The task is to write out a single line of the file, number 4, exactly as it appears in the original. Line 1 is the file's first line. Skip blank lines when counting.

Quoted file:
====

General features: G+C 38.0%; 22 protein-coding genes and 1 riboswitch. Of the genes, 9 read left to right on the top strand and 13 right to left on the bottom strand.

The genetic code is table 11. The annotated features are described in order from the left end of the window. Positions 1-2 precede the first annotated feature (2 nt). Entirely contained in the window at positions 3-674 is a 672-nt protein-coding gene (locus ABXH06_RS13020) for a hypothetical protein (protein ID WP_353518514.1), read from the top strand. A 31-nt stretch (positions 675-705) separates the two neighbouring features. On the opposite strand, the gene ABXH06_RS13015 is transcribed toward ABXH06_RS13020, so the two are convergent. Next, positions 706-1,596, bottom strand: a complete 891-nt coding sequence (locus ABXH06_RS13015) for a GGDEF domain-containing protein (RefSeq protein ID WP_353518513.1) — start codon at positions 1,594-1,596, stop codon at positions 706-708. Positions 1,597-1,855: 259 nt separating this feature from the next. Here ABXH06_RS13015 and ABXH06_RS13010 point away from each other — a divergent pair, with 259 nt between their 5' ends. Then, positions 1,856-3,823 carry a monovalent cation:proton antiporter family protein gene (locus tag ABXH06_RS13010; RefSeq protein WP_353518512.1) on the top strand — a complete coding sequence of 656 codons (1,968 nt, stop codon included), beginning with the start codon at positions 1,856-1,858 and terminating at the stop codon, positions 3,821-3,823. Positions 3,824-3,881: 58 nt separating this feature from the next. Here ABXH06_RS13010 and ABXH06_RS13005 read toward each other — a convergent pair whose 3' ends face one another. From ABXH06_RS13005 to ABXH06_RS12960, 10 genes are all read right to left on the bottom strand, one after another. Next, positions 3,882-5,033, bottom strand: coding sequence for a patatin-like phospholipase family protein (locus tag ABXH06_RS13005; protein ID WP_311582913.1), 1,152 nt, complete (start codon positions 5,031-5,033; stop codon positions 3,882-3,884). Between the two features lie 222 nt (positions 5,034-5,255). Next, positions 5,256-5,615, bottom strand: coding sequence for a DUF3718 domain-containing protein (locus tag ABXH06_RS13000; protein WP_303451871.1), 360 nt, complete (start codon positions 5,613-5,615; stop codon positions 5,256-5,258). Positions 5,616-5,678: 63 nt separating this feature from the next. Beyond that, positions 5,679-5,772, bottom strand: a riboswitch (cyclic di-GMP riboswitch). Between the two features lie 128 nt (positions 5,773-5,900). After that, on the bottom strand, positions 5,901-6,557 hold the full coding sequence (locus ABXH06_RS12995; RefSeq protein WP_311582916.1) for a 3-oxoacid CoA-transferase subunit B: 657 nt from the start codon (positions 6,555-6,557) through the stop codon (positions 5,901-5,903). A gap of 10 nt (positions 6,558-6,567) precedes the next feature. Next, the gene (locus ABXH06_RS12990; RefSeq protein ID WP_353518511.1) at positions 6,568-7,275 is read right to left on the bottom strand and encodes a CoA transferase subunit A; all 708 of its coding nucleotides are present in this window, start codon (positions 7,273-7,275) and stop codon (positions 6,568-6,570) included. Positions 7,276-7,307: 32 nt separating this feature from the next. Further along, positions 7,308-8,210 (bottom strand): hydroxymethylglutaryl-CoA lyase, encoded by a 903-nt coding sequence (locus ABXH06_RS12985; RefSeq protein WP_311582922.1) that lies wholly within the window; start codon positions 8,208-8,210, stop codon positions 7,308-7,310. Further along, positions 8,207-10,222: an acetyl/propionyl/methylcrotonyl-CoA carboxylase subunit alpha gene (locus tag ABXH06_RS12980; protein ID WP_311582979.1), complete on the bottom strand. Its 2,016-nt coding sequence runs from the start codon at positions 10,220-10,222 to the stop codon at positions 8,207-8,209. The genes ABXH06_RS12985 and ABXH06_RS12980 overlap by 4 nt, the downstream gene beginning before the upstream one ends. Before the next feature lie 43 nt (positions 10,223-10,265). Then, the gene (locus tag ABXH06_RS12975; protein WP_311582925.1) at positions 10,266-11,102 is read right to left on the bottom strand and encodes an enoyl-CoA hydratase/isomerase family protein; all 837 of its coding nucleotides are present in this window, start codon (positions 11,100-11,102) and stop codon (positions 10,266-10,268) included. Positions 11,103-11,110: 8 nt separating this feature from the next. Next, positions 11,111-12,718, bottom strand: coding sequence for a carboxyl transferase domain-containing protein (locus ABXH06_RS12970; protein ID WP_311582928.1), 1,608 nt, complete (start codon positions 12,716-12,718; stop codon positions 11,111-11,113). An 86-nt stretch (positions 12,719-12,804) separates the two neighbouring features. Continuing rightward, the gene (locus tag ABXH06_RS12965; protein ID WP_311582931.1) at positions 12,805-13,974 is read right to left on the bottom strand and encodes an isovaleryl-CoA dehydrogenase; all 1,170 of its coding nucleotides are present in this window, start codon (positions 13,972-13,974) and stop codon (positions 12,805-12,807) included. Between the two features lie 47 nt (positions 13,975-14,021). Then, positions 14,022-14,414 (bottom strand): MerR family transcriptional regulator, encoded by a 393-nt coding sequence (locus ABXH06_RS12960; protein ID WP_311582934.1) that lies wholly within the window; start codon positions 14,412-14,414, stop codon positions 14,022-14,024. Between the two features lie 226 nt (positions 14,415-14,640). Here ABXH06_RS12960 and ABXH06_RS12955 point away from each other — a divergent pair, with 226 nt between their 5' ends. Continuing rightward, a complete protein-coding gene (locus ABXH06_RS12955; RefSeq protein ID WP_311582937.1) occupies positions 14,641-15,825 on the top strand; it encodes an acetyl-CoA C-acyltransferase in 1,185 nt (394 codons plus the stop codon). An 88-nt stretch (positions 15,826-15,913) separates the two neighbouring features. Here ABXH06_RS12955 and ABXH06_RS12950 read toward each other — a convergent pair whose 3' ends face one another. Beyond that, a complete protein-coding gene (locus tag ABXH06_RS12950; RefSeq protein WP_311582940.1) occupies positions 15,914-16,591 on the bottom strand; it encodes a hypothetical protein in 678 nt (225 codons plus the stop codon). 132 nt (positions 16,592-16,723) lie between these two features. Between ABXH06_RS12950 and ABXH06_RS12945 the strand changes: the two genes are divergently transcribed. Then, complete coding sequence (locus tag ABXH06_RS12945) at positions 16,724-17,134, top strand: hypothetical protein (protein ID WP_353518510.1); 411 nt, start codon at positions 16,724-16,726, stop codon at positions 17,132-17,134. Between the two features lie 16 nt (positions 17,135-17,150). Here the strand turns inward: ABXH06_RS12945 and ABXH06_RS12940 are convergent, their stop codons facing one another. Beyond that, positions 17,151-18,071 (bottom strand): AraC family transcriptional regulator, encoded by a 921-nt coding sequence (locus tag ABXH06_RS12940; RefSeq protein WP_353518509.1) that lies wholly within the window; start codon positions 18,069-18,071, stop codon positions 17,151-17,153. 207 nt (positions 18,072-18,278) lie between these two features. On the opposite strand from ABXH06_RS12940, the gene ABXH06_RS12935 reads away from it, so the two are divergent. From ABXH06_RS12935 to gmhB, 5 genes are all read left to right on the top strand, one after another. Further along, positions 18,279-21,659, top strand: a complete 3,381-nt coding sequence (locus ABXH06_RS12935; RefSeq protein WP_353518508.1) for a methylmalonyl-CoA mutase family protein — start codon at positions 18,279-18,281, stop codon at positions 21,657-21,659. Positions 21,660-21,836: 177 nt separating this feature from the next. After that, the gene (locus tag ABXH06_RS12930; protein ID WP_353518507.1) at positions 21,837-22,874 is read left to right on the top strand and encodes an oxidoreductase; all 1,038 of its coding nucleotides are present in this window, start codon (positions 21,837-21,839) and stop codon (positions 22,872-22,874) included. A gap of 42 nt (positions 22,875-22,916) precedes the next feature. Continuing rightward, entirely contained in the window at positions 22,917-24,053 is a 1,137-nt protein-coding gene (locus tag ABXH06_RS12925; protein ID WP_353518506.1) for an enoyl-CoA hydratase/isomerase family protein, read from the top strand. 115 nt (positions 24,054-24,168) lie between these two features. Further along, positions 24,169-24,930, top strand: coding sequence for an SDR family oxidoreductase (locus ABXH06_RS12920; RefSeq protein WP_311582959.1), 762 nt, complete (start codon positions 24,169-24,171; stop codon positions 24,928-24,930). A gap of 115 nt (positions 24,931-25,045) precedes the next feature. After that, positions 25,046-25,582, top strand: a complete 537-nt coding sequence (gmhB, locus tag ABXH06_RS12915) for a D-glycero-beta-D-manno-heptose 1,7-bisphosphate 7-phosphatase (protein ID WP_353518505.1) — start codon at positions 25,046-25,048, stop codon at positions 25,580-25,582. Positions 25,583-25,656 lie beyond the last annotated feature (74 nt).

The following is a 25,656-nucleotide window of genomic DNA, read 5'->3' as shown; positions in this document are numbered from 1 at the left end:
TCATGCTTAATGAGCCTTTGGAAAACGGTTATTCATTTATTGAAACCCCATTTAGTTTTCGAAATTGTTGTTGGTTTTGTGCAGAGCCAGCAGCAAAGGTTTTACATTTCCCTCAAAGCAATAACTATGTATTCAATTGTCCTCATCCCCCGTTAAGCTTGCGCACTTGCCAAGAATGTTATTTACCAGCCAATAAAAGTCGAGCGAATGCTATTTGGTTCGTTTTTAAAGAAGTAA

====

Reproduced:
TCATGCTTAATGAGCCTTTGGAAAACGGTTATTCATTTATTGAAACCCCATTTAGTTTTCGAAATTGTTGTTGGTTTTGTGCAGAGCCAGCAGCAAAGGTTTTACATTTCCCTCAAAGCAATAACTATGTATTCAATTGTCCTCATCCCCCGTTAAGCTTGCGCACTTGCCAAGAATGTTATTTACCAGCCAATAAAAGTCGAGCGAATGCTATTTGGTTCGTTTTTAAAGAAGTAA